easy Christmas Cactus Care

Easy Christmas Cactus Care tips to grow happy healthy plants. Zygocactus care is easy for beginners.  This is how you can get loads of blooms and healthy plants year-round!

Easy Christmas Cactus care tips and tricks for healthy, happy and repeat blooming plants. I have both the Thanksgiving and Christmas Cactus plants which are also called Zygocactus and they are treated the same. You will often see Thanksgiving Cactus sold as Christmas Cactus during the winter season.

See this article if you want to know the difference between Christmas and Thanksgiving Cactus.

Nothing beats the these cacti for bright winter blooms in your home.  I share how I keep mine healthy for tons of blooms! And years of enjoyment. Do keep in mind that Zygocactusaka ChristmasCactus are an epiphyte and not a true cactus.

Just as a quick reference, Christmas cactus bloom in December and Thanksgiving Cactus typically start to bloom in November. That is in the Northern Hemisphere, in Brazil, their native territory, these are called May Flowers since they bloom in May there.

Blooming Christmas Cactus on Shelf, flowerpatchfarmhouse.com
True Christmas Cactus

Disclosure: This post may contain affiliate links, meaning I get a commission if you decide to purchase through my links, at no cost to you. Please read my disclosure for more info.

How to care for Zygocactus – Christmas Cactus

Today you will learn..

  • Best soil for Christmas cactus
  • How to Water
  • Christmas Cactus fertilizer tips
  • How much sun or light do they need
  • Best humidity levels
  • How to help them bloom
  • Pruning Christmas cactus
  • Repotting

Christmas Cactus Soil

The best thing for any plant whether indoors or out is the proper soil.

Plant your Christmas cactus in rich yet free-draining soil, such as a succulent, cactus mix or African violet mix. Make sure to use a pot with drainage holes.

Typically I just use a regular good quality potting soil or my DIY Potting soil and add 1/3 builders sand or horticultural sand to it for a well-draining mix. 

Terra Cotta pots have lots of benefits as planters and I tell you why in this post.

Watering

Water thoroughly and regularly, letting the top inch of soil dry out between watering. The ones I have in Terra Cotta pots are easy to spot when they need water, you can see where the soil is damp on the outside of the pot.

The plants I kept outside needed water more often, just like my other potted plants. For best performance, it is important not to underwater these plants or let them sit in water.

For me watering my indoor Christmas cactus every other week has worked well but if outdoors and it is especially hot then I water once a week.

Christmas Cactus Fertilizer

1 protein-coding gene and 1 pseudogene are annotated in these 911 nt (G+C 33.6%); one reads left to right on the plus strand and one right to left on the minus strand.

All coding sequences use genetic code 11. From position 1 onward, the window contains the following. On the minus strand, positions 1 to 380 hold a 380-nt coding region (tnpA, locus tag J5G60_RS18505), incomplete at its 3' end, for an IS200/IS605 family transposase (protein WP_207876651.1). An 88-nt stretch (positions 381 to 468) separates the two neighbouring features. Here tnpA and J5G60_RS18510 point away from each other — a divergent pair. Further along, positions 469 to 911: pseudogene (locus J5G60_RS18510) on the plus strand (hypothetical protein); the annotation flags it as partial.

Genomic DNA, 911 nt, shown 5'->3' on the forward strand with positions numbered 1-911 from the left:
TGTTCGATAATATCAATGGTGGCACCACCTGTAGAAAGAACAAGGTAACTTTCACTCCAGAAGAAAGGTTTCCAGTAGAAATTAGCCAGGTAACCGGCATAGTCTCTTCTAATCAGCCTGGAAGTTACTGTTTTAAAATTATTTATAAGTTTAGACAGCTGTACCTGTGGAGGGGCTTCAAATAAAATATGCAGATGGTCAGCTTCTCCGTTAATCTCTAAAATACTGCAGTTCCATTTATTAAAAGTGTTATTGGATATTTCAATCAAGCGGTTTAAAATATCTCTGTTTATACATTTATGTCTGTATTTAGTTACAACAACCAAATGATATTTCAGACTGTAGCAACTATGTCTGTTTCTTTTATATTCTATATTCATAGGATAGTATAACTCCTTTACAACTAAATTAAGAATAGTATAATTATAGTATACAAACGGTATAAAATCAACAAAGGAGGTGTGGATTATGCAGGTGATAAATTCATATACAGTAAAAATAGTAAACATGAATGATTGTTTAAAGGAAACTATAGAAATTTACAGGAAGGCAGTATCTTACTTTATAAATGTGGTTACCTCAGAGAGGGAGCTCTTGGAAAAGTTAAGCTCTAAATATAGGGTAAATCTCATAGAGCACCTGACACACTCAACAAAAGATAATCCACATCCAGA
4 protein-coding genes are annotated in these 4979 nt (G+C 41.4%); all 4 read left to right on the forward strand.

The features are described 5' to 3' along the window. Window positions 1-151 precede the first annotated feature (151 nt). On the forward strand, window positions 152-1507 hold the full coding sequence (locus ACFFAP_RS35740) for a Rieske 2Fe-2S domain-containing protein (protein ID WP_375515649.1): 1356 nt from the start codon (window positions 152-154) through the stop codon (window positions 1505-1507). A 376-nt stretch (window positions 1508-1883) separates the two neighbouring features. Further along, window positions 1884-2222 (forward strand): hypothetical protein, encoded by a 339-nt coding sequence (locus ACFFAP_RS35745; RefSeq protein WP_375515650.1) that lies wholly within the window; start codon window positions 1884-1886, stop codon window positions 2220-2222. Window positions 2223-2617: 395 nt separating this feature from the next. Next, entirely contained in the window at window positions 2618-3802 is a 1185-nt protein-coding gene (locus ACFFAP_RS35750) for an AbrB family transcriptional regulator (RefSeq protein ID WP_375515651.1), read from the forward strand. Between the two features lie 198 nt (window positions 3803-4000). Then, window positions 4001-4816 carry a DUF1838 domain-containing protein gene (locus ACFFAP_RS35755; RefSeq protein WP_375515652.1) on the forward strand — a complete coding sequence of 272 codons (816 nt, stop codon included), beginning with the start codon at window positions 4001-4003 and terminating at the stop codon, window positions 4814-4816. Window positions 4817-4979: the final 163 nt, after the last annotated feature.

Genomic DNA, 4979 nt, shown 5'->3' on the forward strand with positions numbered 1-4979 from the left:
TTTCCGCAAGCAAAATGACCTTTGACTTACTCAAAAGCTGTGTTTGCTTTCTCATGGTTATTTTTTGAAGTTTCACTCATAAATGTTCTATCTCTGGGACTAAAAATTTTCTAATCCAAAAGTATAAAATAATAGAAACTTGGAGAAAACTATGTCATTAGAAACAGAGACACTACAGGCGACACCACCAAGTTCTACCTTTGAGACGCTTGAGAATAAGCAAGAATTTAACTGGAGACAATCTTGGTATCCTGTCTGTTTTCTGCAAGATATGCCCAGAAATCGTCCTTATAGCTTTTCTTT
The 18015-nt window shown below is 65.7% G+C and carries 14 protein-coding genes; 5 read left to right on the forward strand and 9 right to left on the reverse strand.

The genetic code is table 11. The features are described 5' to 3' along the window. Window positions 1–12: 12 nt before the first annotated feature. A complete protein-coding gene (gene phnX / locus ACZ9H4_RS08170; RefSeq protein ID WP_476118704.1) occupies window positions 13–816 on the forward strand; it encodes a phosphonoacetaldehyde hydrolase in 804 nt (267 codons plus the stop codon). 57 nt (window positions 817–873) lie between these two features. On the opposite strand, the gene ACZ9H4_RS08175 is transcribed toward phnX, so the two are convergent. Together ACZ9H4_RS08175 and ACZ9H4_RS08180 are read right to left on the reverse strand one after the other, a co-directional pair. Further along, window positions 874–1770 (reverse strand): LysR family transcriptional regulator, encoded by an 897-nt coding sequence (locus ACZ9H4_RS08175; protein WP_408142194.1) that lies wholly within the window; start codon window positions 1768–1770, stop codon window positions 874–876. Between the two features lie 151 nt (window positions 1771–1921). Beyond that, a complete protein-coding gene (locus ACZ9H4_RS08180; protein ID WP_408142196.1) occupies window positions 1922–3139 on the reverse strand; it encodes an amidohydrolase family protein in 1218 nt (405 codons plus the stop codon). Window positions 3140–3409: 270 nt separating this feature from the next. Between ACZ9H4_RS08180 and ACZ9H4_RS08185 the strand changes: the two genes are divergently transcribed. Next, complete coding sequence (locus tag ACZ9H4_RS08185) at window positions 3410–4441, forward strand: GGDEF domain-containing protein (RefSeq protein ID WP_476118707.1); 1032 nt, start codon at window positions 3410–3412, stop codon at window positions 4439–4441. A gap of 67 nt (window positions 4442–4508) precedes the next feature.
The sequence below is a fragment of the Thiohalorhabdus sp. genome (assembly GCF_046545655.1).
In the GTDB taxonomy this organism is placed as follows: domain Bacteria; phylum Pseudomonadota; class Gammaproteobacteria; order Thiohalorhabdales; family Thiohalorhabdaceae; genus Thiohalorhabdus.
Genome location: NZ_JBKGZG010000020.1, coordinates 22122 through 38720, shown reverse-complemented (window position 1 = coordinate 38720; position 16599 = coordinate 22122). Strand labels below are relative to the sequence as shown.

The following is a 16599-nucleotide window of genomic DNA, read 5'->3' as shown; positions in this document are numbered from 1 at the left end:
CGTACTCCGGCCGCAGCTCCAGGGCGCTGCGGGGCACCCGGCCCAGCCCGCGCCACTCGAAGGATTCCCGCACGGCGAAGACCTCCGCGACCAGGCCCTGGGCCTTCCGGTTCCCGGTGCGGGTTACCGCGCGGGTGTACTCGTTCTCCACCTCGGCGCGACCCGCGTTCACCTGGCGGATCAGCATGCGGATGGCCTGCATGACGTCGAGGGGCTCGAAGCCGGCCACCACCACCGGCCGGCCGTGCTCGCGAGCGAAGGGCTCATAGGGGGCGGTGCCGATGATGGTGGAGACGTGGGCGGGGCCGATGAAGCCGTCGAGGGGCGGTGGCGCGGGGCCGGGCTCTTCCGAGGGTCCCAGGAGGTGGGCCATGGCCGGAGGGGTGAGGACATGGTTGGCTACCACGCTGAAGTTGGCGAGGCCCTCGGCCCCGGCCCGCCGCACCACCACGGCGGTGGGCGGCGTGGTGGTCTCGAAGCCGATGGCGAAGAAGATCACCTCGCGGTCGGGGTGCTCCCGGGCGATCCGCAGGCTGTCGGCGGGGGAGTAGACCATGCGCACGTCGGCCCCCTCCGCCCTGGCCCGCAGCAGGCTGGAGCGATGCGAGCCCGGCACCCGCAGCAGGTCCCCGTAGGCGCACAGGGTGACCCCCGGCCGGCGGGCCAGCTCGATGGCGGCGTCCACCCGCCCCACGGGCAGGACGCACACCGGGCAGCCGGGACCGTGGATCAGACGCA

When do you feed your Christmas cactus? 

The so-called experts tell you to stop feeding in late summer then begin again after they start to put on new growth in late winter.

Personally, I feed year-round every other week with a balanced fertilizer. I do make it a bit weaker in winter as I do all my house plants. So you choose what you prefer to do.

You can use a well balanced organic plant food like this one. 

Zygocactus are not the same as dry desert cactus, they are tropical and do not take the same care. Most cactus fertilizers are geared toward desert cactus. 

How much light does Christmas Cactus need?

To get your holiday cactus to grow and flourish you need to place them in a bright place that gets indirect sunlight. Direct sun can burn the leaf segments of the plant, it will actually turn red if it gets too much heat or sun.

If you do not have a good bright spot for your Christmas cactus you may wish to try grow lights. These can be especially helpful if you live in a region that gets less than 8 hours of daylight in the winter months.

I have found that these plants love being outside during the summer. Put them in a shady yet bright locations. Mine are on my side covered porch and I kept some in my greenhouse all summer. 

If your plant is getting overgrown or larger than you wish then give it a good prune, I show you how here.

holiday cactus in table center piece

I have also noted that the Christmas – Thanksgiving cactus plants I have in windows that get brighter light will bloom much more prolifically as opposed to a north-facing window. 

Big changes in temperature can cause the cactus blossoms to drop before they open. The optimal temp for Christmas cacti is 68-70 degrees F.

Thanksgiving Christmas Cactus in Graniteware tub, FlowerPatchFarmhouse.com

Provide Humidity

The Christmas and Thanksgiving cactus love humidity. At least 50 to 60% levels.

These epiphytes are tropical plants not desert plants and they thrive in humid conditions.

Some say to mist your plants but that really does not do much. If your environment is dry that will last about 2 seconds. Place your Christmas cactus pot on stones with water beneath to create humid a environment if you live in a dry environment or if you heat or cool your house with HVAC. This method has been disputed as to providing enough humidity but so far it has helped in my home.